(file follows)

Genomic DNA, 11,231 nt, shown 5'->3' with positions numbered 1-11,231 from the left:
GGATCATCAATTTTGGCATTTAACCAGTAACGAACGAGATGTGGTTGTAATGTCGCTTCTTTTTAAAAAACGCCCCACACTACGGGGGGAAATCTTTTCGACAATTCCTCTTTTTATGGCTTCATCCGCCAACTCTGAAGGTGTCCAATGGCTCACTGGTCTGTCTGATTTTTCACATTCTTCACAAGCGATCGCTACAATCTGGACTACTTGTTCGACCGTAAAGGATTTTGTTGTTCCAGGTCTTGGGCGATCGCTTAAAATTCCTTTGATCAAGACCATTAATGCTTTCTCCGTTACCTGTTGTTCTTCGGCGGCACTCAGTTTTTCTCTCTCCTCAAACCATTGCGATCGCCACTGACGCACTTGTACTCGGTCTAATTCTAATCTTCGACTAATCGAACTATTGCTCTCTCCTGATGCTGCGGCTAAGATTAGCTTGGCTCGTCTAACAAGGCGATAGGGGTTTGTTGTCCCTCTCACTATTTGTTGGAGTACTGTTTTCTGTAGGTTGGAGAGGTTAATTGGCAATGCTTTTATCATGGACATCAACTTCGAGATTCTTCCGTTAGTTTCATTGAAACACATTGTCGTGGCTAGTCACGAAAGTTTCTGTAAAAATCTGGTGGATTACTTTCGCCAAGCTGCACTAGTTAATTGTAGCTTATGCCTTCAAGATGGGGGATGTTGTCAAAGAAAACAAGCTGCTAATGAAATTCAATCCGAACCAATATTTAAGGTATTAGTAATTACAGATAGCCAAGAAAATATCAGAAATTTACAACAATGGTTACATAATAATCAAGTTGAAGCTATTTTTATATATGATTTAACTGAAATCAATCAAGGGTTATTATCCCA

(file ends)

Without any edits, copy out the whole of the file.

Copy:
Genomic DNA, 11,231 nt, shown 5'->3' with positions numbered 1-11,231 from the left:
GGATCATCAATTTTGGCATTTAACCAGTAACGAACGAGATGTGGTTGTAATGTCGCTTCTTTTTAAAAAACGCCCCACACTACGGGGGGAAATCTTTTCGACAATTCCTCTTTTTATGGCTTCATCCGCCAACTCTGAAGGTGTCCAATGGCTCACTGGTCTGTCTGATTTTTCACATTCTTCACAAGCGATCGCTACAATCTGGACTACTTGTTCGACCGTAAAGGATTTTGTTGTTCCAGGTCTTGGGCGATCGCTTAAAATTCCTTTGATCAAGACCATTAATGCTTTCTCCGTTACCTGTTGTTCTTCGGCGGCACTCAGTTTTTCTCTCTCCTCAAACCATTGCGATCGCCACTGACGCACTTGTACTCGGTCTAATTCTAATCTTCGACTAATCGAACTATTGCTCTCTCCTGATGCTGCGGCTAAGATTAGCTTGGCTCGTCTAACAAGGCGATAGGGGTTTGTTGTCCCTCTCACTATTTGTTGGAGTACTGTTTTCTGTAGGTTGGAGAGGTTAATTGGCAATGCTTTTATCATGGACATCAACTTCGAGATTCTTCCGTTAGTTTCATTGAAACACATTGTCGTGGCTAGTCACGAAAGTTTCTGTAAAAATCTGGTGGATTACTTTCGCCAAGCTGCACTAGTTAATTGTAGCTTATGCCTTCAAGATGGGGGATGTTGTCAAAGAAAACAAGCTGCTAATGAAATTCAATCCGAACCAATATTTAAGGTATTAGTAATTACAGATAGCCAAGAAAATATCAGAAATTTACAACAATGGTTACATAATAATCAAGTTGAAGCTATTTTTATATATGATTTAACTGAAATCAATCAAGGGTTATTATCCCA